13 user 7 critic

Crooner (1932)

Story of a saxophonist and his rise to fame as a singing star.


Lloyd Bacon


Charles Kenyon (screenplay), Rian James (story)


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Credited cast:
David Manners ... Ted 'Teddy' Taylor
Ann Dvorak ... Judith 'Judy' Mason
Ken Murray ... Peter Sturgis
J. Carrol Naish ... Nick Meyer (as J. Carroll Naish)
Guy Kibbee ... Mike the Drunk with Megaphone
Claire Dodd ... Mrs. Constance Brown
Allen Vincent ... Ralph - Band Member
Edward J. Nugent ... Henry - Band Member
William Janney ... Pat - Band Member
Teddy Joyce Teddy Joyce ... Mack - Band Member
Rest of cast listed alphabetically:
Louise De Friese Louise De Friese


Hard luck follows Ted Taylor and his band, going to various auditions and tryouts, until he has to replace their tenor. To amplify his soft voice, he uses a megaphone, and it's instantly catnip to feminine ears. His employer, nightclub owner Nick Meyer, gives him a contract as his popularity rises. When it's up, and a better one's offered, publicity agent Peter Sturgis intervenes and gets him better deals, including making records and guesting top radio programs. Soon, it all goes to Taylor's head and he treats his band mates badly, as well as his girl, Judy Mason. After being caught by the tabloids spending time with a socialite, Judy dumps him. This leads to a downward spiral for Taylor, who gets into a drunken brawl, punching out a one-legged war veteran. He's ruined, brought down to being a sax player in a crummy restaurant band. humbled, he wishes Judy and Sturgis well for their upcoming marriage, but at the last second, Sturgis bows out. Written by WesternOne1

Plot Summary | Add Synopsis


HE'S JUST A VAGABOND LOAFER (Print Ad- Milwaukee Journal, ((Milwaukee, Wisc.)) 20 August 1932) See more »









Release Date:

20 August 1932 (USA) See more »

Also Known As:

A Glória do Jazz See more »

Company Credits

Show more on IMDbPro »

Technical Specs


Sound Mix:


Aspect Ratio:

1.37 : 1
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Did You Know?


Donald Novis provided David Manners's singing voice. Rudy Vallee was originally considered, but his contract at the time prevented his participation in this film. Having Manners "sing" through a megaphone was a clever way to cover the dubbing. See more »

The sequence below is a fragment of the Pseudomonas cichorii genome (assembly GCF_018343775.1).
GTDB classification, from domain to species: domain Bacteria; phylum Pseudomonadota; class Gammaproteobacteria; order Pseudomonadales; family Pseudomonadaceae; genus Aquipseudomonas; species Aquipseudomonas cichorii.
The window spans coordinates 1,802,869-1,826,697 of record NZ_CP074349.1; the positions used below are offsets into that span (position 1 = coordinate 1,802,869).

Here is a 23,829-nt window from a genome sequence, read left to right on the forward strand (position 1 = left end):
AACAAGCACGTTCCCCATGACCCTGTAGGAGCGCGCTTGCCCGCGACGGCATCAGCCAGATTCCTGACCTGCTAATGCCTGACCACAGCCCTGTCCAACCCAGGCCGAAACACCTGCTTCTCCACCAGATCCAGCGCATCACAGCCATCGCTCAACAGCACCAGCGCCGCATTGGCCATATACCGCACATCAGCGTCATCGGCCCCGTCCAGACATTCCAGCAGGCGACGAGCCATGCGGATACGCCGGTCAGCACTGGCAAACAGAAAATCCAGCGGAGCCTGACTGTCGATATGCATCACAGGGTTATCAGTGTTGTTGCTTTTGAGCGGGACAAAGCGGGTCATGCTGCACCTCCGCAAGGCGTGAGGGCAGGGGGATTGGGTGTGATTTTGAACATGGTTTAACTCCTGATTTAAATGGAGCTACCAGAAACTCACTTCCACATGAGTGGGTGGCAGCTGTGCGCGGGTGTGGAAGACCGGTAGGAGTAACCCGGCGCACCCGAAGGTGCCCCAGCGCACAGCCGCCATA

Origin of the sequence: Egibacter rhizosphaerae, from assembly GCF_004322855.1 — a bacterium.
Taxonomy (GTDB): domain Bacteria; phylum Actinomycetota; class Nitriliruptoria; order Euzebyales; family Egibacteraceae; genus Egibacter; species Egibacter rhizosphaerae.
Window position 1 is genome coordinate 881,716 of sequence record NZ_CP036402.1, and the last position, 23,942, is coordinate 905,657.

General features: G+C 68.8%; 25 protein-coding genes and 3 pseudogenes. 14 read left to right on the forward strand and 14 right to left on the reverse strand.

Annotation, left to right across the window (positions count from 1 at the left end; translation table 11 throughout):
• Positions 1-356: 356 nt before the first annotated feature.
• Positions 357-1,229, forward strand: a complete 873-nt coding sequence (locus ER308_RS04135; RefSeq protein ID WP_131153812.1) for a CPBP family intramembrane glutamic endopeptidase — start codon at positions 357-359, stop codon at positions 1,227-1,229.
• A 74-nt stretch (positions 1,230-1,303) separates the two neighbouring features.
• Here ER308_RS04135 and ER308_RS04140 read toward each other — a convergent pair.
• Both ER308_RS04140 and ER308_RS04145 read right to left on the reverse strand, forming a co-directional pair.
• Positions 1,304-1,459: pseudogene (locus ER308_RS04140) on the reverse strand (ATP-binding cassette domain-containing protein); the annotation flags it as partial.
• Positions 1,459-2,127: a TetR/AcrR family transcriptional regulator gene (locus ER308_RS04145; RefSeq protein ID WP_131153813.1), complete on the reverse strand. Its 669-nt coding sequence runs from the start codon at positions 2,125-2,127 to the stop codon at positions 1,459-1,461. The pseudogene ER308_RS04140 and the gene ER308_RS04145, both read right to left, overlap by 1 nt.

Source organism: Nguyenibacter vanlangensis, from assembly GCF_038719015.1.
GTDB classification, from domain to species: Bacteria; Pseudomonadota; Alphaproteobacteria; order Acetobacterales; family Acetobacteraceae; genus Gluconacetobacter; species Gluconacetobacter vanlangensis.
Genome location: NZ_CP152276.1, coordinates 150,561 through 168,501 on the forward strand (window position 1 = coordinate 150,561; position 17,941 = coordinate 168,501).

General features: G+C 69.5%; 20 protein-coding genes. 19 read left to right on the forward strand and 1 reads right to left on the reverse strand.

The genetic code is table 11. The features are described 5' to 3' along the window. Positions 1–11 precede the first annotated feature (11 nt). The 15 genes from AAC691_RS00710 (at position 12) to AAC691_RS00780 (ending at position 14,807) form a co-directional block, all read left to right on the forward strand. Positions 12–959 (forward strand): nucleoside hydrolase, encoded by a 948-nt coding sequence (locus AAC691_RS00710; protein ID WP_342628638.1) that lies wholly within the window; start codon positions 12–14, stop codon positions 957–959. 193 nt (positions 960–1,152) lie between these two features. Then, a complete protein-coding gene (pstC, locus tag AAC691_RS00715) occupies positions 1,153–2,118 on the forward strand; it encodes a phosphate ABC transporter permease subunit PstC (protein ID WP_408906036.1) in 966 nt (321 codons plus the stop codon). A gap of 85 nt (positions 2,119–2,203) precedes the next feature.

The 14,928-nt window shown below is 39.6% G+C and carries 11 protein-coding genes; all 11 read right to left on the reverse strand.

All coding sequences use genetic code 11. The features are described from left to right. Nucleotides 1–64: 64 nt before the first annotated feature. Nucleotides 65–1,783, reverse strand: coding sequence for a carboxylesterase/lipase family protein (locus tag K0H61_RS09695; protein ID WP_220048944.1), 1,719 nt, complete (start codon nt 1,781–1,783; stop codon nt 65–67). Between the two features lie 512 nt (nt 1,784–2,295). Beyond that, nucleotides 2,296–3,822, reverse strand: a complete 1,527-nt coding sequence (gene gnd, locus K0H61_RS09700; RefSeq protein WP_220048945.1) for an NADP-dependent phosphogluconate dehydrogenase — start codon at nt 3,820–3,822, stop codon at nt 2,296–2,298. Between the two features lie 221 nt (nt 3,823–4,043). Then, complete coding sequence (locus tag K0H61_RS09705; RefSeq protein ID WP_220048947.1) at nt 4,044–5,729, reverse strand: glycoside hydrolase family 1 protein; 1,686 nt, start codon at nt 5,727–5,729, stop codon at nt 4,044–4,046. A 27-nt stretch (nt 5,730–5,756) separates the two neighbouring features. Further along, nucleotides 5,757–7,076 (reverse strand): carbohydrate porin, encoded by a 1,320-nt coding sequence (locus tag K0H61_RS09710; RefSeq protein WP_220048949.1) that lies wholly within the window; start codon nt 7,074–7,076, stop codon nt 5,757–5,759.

Banking on the Weather
Music by Sammy Fain
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User Reviews

"He can't sing! He only croons."
29 January 2010 | by mukava991See all my reviews

It is surprising that so few motion pictures dramatized the phenomenon of the crooner during the heyday of that singing style. Aside from a handful of features with plots revolving around actual "crooners" like Bing Crosby and Rudy Vallee, the cultural phenomenon of "crooning" - the quiet, intimate delivery of songs by male vocalists which swept America along with the rise of radio as a mass medium - was seldom explored. CROONER is a modest, low-budget, sketchy treatment of this subject. As put together, the story could have, with minor adjustments, just as well have been about a banker, an author or an acrobat or any other professional on the rise, but it happens to locate itself in the popular music world. It says very little of substance regarding the evolution of popular song but does make a few points about the trends of its time.

The plain vanilla David Manners gives an occasionally effective performance in the title role as the saxophone playing leader of a mediocre college dance band who discovers he has a marketable singing voice when he reluctantly subs for the band's ailing vocalist. With the help of his girlfriend (Ann Dvorak) and a publicist she knows (Ken Murray) he achieves overnight fame which over-inflates his ego, creating a crisis which is resolved by film's end. We are repeatedly reminded that his singing appeals to women and offends men, a more or less accurate reflection of the general attitudes towards sotto voce male singers of the period. This state of affairs is crystallized in an amusingly twisted way in a brief sequence during a nightclub performance: an effeminate man praises the crooner ("I think he's superb!") after which his companion, a masculine woman, declares "He's lousy!" The Ken Murray character illustrates how music industry professionals regarded "crooning": he tells Manners to his face that he dislikes his singing, but if the female public buys it he is willing to promote it for 25 percent.

Manners gets interesting after fame goes to his head and he starts behaving in an effete, pretentious manner, which suits his talents. He should have played more haughty, shallow parts, but he was usually cast as a romantic lead and made only a faint impression, and his film career evaporated too soon.

Warner Bros. squeezes every last drop out of a mere two songs: "Sweethearts Forever" by Cliff Friend and Irving Caesar and "Three's a Crowd" by Harry Warren, Irving Kahal and Al Dubin. Inoffensive as they may be, they are repeated excessively. Manners does all of his "singing" into a megaphone, relieving him of the chore of lip-synching to the dubbed voice of Donald Novis. Earlier in the story when Manners is called upon to pretend he is playing a sax, his cheeks don't even move. Director Lloyd Bacon, whose 42nd Street made film history shortly after this effort, handles talking-head dialogue scenes well enough, but his staging of a mini-riot lacks real vigor.

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